Amyotrophic Lateral Sclerosis: Loving, Caring, and Losing Someone with ALS

*The translation of this article in French and Portuguese has been made through machine translation and has not been edited yet. we apologise for any inaccuracies.

To care for, and eventually lose a loved one with amyotrophic lateral sclerosis (ALS) is heartbreaking and can be difficult to talk about. To help build awareness around this rare motor neurone disease (MND), Jim Spangler shares his story as an ALS caregiver for his father, Donald Spangler, who passed away in September 2009.

Amyotrophic Lateral Sclerosis (ALS) is a degenerative motor neurone disease that affects the neurological pathways responsible for controlling voluntary muscles. It is a rare, incurable, and terminal disease that destroys nerve cells, leading to varying symptoms, most notably progressive muscle weakness and overall paralysis. Every year the International Alliance of ALS/MND Associations mark June 21st as the Global Day of Recognition for ALS/MND. To assist in spotlighting this condition we spoke to Jim Spangler, Director of Operations at M3 Global Research, about his deeply personal understanding of the impact ALS. Jim’s father, Donald Spangler, was diagnosed with Amyotrophic Lateral Sclerosis in 2008 and ultimately lost his battle nearly a year later. Jim recounts his experience caring for his beloved father, how he coped with facing the inevitable, found ways to implement self-care and maintained a realistic outlook along the way.

Thank you, Jim, for sharing the memory of your father and your personal experience as an ALS caregiver. Your story and contribution may inspire others to do the same.

Amyotrophic Lateral Sclerosis - motor neurone disease

ALS Diagnosis and Misdiagnosis

“My father was 77 when he was diagnosed with ALS, but probably battling symptoms from the age of 73.” Jim recalls, “He was active and nicknamed The Mayor because he knew and spoke to everyone. He would go to the gym five days a week and always said his goal was to get back there. It was difficult to see how ALS impacted him and see all the continued misdiagnoses and treatments he went through before getting properly diagnosed.”

The exact cause of Amyotrophic Lateral Sclerosis is not yet known. Many experts believe it is a combination of genetic and environmental factors that trigger the onset of this nervous system disease. Research has also shown that age, gender and family history may increase your risk of developing ALS. Studies indicate that men are prone to developing ALS more frequently than women, with the most common age range of diagnosis being between 40 and 60 years old. The early symptoms of ALS are unique to each person. The most common symptoms include muscle weakness that begins in the limbs and eventually affects the body’s ability to speak, swallow and breathe. Prior to receiving an ALS diagnosis, individuals may experience muscle twitching, cramps, and stiffness. As the disease progresses, the affected muscles become smaller and weaker, and the tongue can develop twitches.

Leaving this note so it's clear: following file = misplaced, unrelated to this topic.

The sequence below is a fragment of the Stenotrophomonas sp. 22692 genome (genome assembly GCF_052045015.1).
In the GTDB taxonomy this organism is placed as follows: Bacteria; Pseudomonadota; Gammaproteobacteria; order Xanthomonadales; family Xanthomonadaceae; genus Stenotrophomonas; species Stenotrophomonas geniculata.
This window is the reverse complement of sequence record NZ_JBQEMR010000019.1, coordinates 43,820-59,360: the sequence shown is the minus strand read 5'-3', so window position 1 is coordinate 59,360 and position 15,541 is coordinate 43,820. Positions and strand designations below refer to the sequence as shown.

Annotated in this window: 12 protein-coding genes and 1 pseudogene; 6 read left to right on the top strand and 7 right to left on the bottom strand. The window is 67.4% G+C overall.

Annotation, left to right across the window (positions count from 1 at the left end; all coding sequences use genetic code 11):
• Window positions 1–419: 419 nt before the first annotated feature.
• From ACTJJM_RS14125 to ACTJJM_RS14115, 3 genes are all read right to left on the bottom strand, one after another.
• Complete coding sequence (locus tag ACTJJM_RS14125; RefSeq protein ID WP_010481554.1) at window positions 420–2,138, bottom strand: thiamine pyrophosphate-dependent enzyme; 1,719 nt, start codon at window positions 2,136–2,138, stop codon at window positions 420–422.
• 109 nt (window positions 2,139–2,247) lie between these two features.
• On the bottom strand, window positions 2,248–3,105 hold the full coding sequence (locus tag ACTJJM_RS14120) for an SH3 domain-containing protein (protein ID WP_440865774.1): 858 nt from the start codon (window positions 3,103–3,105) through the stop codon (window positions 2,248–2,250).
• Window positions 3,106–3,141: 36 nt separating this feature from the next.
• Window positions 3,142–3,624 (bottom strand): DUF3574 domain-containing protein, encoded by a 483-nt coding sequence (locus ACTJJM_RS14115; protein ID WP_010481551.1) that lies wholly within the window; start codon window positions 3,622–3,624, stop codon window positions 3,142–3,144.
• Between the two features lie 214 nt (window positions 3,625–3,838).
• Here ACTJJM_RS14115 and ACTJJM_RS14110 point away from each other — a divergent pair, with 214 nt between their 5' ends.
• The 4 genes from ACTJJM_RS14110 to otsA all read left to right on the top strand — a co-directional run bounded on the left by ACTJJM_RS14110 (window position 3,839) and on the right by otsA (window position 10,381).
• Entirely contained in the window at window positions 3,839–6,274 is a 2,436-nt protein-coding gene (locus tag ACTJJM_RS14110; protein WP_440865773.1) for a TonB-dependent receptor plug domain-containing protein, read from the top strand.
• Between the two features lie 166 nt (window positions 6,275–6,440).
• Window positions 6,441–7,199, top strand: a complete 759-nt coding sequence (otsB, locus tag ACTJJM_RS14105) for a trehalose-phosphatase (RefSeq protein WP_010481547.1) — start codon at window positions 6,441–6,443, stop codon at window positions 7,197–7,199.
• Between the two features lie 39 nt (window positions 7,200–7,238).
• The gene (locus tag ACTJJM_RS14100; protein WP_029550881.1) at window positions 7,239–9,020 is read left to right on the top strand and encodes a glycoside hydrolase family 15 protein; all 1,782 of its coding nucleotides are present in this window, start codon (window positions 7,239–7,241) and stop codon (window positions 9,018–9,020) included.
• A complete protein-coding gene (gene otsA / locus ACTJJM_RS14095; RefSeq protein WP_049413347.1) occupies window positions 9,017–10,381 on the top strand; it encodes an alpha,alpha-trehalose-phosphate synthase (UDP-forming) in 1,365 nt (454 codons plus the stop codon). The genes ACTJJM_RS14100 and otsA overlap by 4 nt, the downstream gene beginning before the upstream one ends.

Jim explains, “One of the biggest challenges is because ALS is so rare it presents as other conditions. My dad was having all kinds of issues like leg pain, back pain and lack of strength in his hands. He was misdiagnosed for three to four years when doctors were recommending different treatments such as epidurals and back surgery, for a possible pinched nerve, to potential dementia, until he finally decided to go to the University of Penn and saw an ALS specialist who diagnosed him with ALS.” Jim’s advice to someone who is symptomatic is to go to an ALS centre and see a specialist as soon as possible. He says, “ALS is not something doctors see every day, so General Practitioners may not jump right to an ALS diagnosis. They will sometimes diagnose you with other things first and then refer you to a specialist. At that point the disease may have progressed, so my advice is to get a diagnosis early on, so you aren’t spinning your wheels.”

Specialists diagnose Amyotrophic Lateral Sclerosis through careful observation, including a complete medical history and neurological tests to help determine the extent and nature of the nerve damage. There are no lab tests or invasive procedures to diagnose ALS, although tests such as Magnetic Resonance Imaging (MRI) and Muscle Biopsy may be necessary to rule out other conditions.


ALS Symptoms and Treatments

Jim continues, “My mother was an experienced geriatrics nurse and she suspected something was off, so my father went to the doctor pretty much right away. ALS impacts everyone a bit differently but for my father, it impacted his lungs the most. His lungs were not strong enough to exhale all the carbon dioxide and that would result in him hallucinating.”

Retaining too much carbon dioxide in the body can cause symptoms such as fatigue, headaches, confusion and even delusions. Jim states the ALS specialist prescribed medication for his father’s symptoms and a machine called a Bilevel Positive Airway Pressure machine to assist with the difficult breathing that his father experienced.